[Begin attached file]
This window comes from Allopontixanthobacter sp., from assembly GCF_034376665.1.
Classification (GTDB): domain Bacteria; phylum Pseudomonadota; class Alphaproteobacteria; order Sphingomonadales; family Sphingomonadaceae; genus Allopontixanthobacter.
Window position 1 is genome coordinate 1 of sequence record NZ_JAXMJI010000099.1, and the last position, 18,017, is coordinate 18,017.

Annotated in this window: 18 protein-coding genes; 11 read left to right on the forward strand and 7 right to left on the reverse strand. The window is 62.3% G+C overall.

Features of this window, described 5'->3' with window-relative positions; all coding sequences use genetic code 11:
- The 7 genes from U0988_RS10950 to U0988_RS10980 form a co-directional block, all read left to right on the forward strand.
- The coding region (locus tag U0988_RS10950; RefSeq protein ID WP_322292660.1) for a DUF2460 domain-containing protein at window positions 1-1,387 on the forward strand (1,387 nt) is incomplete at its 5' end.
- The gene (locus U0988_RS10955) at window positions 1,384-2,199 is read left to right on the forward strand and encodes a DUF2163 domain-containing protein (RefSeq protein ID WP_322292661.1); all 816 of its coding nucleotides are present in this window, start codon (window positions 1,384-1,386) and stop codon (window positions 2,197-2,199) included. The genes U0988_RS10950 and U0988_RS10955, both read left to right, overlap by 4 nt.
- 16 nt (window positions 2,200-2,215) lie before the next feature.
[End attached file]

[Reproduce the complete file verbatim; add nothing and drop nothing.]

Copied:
This window comes from Allopontixanthobacter sp., from assembly GCF_034376665.1.
Classification (GTDB): domain Bacteria; phylum Pseudomonadota; class Alphaproteobacteria; order Sphingomonadales; family Sphingomonadaceae; genus Allopontixanthobacter.
Window position 1 is genome coordinate 1 of sequence record NZ_JAXMJI010000099.1, and the last position, 18,017, is coordinate 18,017.

Annotated in this window: 18 protein-coding genes; 11 read left to right on the forward strand and 7 right to left on the reverse strand. The window is 62.3% G+C overall.

Features of this window, described 5'->3' with window-relative positions; all coding sequences use genetic code 11:
- The 7 genes from U0988_RS10950 to U0988_RS10980 form a co-directional block, all read left to right on the forward strand.
- The coding region (locus tag U0988_RS10950; RefSeq protein ID WP_322292660.1) for a DUF2460 domain-containing protein at window positions 1-1,387 on the forward strand (1,387 nt) is incomplete at its 5' end.
- The gene (locus U0988_RS10955) at window positions 1,384-2,199 is read left to right on the forward strand and encodes a DUF2163 domain-containing protein (RefSeq protein ID WP_322292661.1); all 816 of its coding nucleotides are present in this window, start codon (window positions 1,384-1,386) and stop codon (window positions 2,197-2,199) included. The genes U0988_RS10950 and U0988_RS10955, both read left to right, overlap by 4 nt.
- 16 nt (window positions 2,200-2,215) lie before the next feature.